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IVF doesn't increase breast cancer risk -

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Norman Swan: For many years now there's been fears and conflicting evidence that in vitro fertilisation might increase the risk of breast cancer in women undergoing the procedure. A large 20-year study has come up with what many hope are definitive answers. One of the authors of the study is Alexandra van den Belt-Dusebout, and she is in the Department of Epidemiology at the Netherlands Cancer Institute, and she joins me on the line from Holland. Welcome to the Health Report, Alexandra.

Alexandra van den Belt-Dusebout: Hello, good morning.

Norman Swan: Why might IVF cause breast cancer?

Alexandra van den Belt-Dusebout: Female sex hormone levels increase during in vitro fertilisation, during the ovarian stimulation that is necessary for retrieving eggs, and sex hormone levels have been known to increase the risk of breast cancer.

Norman Swan: So you're not using oestrogen to stimulate the ovaries but they use hormones that stimulate the ovaries and then the ovaries produce oestrogen and then that drives the breasts, that's the theory.

Alexandra van den Belt-Dusebout: Yes, exactly.

Norman Swan: And what evidence before your study was there that there might be a risk?

Alexandra van den Belt-Dusebout: There had been many studies but the drawback was that the studies were limited in numbers of breast cancer, and the follow-up was too short to be sure what would be the risk in the long term.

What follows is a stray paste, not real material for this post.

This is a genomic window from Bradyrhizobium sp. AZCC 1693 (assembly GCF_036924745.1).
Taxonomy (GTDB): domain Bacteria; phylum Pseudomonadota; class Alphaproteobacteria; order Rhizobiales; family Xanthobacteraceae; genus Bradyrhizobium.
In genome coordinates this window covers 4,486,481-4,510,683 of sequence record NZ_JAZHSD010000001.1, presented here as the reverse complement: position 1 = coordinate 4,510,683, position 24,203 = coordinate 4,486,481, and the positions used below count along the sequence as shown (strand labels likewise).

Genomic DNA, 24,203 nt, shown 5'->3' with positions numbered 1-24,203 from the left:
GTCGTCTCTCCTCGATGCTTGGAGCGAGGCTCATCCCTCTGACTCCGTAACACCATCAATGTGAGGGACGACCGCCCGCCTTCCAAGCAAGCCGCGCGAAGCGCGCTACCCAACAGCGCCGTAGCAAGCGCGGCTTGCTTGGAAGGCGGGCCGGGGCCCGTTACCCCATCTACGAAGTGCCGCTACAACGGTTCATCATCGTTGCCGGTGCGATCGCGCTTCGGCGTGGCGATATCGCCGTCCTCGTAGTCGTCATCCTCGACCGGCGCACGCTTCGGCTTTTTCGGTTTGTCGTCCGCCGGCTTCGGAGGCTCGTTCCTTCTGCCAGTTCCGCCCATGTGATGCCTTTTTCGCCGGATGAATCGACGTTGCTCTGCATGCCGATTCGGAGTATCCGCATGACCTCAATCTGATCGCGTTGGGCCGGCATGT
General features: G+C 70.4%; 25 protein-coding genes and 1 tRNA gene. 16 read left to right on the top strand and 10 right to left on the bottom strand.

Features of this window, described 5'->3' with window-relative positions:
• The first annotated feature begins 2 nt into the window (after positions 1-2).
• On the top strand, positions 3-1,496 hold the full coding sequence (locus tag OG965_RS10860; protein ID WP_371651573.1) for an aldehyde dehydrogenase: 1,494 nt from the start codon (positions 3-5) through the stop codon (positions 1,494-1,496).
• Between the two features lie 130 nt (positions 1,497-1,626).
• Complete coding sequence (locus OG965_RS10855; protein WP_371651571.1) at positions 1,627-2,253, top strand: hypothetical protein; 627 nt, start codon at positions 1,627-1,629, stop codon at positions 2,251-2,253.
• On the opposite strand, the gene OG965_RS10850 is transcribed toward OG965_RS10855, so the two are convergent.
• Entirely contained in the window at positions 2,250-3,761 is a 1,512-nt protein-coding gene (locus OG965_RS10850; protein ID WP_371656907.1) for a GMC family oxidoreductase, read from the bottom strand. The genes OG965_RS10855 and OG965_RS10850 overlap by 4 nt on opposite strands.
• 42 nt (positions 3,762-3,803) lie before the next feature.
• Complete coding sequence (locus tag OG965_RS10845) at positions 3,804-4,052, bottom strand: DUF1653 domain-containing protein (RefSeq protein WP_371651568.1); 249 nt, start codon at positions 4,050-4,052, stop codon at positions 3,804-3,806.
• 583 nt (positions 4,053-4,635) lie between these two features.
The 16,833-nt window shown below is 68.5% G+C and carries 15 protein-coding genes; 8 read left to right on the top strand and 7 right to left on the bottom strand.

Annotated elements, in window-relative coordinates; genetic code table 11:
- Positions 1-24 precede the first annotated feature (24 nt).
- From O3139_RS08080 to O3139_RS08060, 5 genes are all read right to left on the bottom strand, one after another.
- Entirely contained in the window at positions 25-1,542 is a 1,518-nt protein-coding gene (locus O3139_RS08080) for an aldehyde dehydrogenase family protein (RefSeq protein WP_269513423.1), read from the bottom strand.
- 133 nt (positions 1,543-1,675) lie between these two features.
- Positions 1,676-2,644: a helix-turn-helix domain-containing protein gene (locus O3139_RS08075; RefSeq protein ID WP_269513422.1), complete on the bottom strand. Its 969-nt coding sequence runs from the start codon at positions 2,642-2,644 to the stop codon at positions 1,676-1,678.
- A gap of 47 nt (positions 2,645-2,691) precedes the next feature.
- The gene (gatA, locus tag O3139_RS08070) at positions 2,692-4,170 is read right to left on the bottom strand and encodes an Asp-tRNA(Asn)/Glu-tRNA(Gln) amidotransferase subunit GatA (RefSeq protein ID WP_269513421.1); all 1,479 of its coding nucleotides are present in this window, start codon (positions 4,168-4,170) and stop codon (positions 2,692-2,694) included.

Norman Swan: But it's not just increased hormone levels. When you do IVF you also decrease the hormone levels, don't you, to actually take control of the menstrual cycle.

Alexandra van den Belt-Dusebout: Yes, that's true. First the cycle…first the levels are decreased, and after that the ovarian stimulation takes place and the levels increase.

Norman Swan: So what did you do in this study?

Alexandra van den Belt-Dusebout: We had 25,000 women that had been treated for fertility problems: 19,000 IVF-treated women in the period 1983 to 1995, and also 6,000 women who received other fertility treatments in roughly the same period…

Norman Swan: So you were comparing IVF but you're also comparing women with infertility per se to see whether infertility itself had an influence on breast cancer.

Alexandra van den Belt-Dusebout: Yes, exactly. We followed all these women through December 2013, there was a median follow-up of 21 years, and we compared both groups with the general population in the Netherlands, and we compared the IVF group with the non-IVF group.

Norman Swan: And what did you find?

Alexandra van den Belt-Dusebout: We found that the risk was not increased, neither compared to the general population or with the non-IVF group, not even when the follow-up was more than 20 years. And there was also not a difference for the different types of treatment or different types of fertility diagnosis.